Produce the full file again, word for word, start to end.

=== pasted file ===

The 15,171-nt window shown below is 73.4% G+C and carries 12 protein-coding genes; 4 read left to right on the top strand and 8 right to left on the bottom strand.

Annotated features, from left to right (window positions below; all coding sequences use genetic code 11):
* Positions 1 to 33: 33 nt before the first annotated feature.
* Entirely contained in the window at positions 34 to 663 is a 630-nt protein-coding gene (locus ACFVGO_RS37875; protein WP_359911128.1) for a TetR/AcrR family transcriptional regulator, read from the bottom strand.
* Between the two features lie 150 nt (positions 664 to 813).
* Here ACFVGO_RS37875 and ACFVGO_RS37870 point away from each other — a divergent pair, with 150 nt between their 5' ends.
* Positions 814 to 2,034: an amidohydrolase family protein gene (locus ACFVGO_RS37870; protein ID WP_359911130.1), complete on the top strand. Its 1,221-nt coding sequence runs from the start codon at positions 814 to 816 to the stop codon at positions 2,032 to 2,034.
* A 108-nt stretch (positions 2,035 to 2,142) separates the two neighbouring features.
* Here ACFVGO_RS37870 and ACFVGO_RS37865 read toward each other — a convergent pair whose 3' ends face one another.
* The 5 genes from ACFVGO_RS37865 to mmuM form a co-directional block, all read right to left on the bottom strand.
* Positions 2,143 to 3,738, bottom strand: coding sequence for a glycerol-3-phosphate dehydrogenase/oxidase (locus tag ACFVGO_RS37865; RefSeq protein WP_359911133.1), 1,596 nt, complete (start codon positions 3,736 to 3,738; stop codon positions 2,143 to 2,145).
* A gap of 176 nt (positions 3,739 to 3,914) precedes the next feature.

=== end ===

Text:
The 15,171-nt window shown below is 73.4% G+C and carries 12 protein-coding genes; 4 read left to right on the top strand and 8 right to left on the bottom strand.

Annotated features, from left to right (window positions below; all coding sequences use genetic code 11):
* Positions 1 to 33: 33 nt before the first annotated feature.
* Entirely contained in the window at positions 34 to 663 is a 630-nt protein-coding gene (locus ACFVGO_RS37875; protein WP_359911128.1) for a TetR/AcrR family transcriptional regulator, read from the bottom strand.
* Between the two features lie 150 nt (positions 664 to 813).
* Here ACFVGO_RS37875 and ACFVGO_RS37870 point away from each other — a divergent pair, with 150 nt between their 5' ends.
* Positions 814 to 2,034: an amidohydrolase family protein gene (locus ACFVGO_RS37870; protein ID WP_359911130.1), complete on the top strand. Its 1,221-nt coding sequence runs from the start codon at positions 814 to 816 to the stop codon at positions 2,032 to 2,034.
* A 108-nt stretch (positions 2,035 to 2,142) separates the two neighbouring features.
* Here ACFVGO_RS37870 and ACFVGO_RS37865 read toward each other — a convergent pair whose 3' ends face one another.
* The 5 genes from ACFVGO_RS37865 to mmuM form a co-directional block, all read right to left on the bottom strand.
* Positions 2,143 to 3,738, bottom strand: coding sequence for a glycerol-3-phosphate dehydrogenase/oxidase (locus tag ACFVGO_RS37865; RefSeq protein WP_359911133.1), 1,596 nt, complete (start codon positions 3,736 to 3,738; stop codon positions 2,143 to 2,145).
* A gap of 176 nt (positions 3,739 to 3,914) precedes the next feature.